#14
                            Originally posted by jeffrey View Post
                            Mortgaging a single whole-building freehold property ought not to cause any problem.
                            The problems arise only for a part-building freehold (viz. a building severed horizontally).
                            In that case, the "flying freehold" makes it largely unmortgageable.

                            If you want to mortgage only part, yes- you would need to create a lease (of one flat which would be the mortgaged property).
                            Makes perfect sense.

                            The problem for me, appears this lender, insists on separate leases.

                            I've since been reading the small print in one of their BTL pamphlets and it states

                            Flats and Maisonettes must be Leasehold (except in Scotland).
                            I have no idea why this would be a requirement, either legally or from a commercial point of view.

                            They would have 1st charge over a property sub divided into 2 maisonettes, which interestingly is described on the title deeds as 2 separate units (top maisonette is suffixed with an 'a' in the address eg. "67 and 67a The road"

                            If I still decide to opt for this lender, what is the cheapest/quickest route to fulfil their requirement?

                            Comment


                              #15
                              Originally posted by CoffeeCup View Post
                              Makes perfect sense.

                              The problem for me, appears this lender, insists on separate leases.

                              I've since been reading the small print in one of their BTL pamphlets and it states



                              I have no idea why this would be a requirement, either legally or from a commercial point of view.

                              They would have 1st charge over a property sub divided into 2 maisonettes, which interestingly is described on the title deeds as 2 separate units (top maisonette is suffixed with an 'a' in the address eg. "67 and 67a The road"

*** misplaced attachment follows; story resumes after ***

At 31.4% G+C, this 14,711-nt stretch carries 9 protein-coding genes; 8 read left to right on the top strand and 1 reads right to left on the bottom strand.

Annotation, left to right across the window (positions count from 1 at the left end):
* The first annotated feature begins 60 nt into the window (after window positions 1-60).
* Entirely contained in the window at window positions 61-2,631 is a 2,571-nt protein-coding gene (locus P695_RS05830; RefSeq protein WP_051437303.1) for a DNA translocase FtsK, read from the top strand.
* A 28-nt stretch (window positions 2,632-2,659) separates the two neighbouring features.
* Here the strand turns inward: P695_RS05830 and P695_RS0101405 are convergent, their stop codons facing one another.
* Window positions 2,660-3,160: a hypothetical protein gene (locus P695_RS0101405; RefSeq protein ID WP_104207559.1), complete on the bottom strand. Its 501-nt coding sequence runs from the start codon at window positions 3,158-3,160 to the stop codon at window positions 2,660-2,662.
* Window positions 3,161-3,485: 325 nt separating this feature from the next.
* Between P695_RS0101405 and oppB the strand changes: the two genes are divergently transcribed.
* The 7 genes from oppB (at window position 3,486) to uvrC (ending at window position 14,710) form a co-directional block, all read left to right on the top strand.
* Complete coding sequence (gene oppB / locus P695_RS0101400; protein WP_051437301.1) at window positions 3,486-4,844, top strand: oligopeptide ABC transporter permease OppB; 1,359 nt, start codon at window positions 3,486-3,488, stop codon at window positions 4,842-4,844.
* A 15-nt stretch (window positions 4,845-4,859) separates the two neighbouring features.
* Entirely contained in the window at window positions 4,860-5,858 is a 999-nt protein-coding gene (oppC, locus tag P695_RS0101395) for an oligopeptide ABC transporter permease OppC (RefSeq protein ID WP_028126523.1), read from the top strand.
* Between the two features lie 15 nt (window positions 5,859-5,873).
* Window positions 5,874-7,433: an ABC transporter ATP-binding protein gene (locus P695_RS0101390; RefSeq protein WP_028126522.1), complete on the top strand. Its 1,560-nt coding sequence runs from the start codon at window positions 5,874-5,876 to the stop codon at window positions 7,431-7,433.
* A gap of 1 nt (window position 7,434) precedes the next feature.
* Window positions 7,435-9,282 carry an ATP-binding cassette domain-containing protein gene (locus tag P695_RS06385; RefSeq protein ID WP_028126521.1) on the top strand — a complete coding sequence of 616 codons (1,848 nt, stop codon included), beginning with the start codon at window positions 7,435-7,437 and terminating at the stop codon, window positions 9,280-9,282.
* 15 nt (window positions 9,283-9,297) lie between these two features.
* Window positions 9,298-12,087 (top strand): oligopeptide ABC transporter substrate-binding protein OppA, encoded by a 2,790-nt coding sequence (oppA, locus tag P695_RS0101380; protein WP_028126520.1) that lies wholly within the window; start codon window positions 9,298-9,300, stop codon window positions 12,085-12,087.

If I still decide to opt for this lender, what is the cheapest/quickest route to fulfil their requirement?
                              1. If there is a property unsevered, there are no separate ownerships- just the freehold.
                              2. If the upper lease is merged first, ditto.
                              3. If mortgagee wants only flats as security, i.e. two mortgages (one on each), create lease of lower flat to parallel the existing upper-flat one.
                              4. Yes- "flats and maisonettes must be leasehold" but that assumes separate HMLR titles and does not prohibit merger back into a property unsevered- when there would be no flats/maisonettes, in conveyancing terms at least.
                              JEFFREY SHAW, solicitor [and Topic Expert], Nether Edge Law*
                              1. Public advice is believed accurate, but I accept no legal responsibility except to direct-paying private clients.
                              2. Telephone advice: see http://www.landlordzone.co.uk/forums/showthread.php?t=34638.
                              3. For paid advice about conveyancing/leaseholds/L&T, contact me* and become a private client.
                              4. *- Contact info: click on my name (blue-highlight link).

                              Comment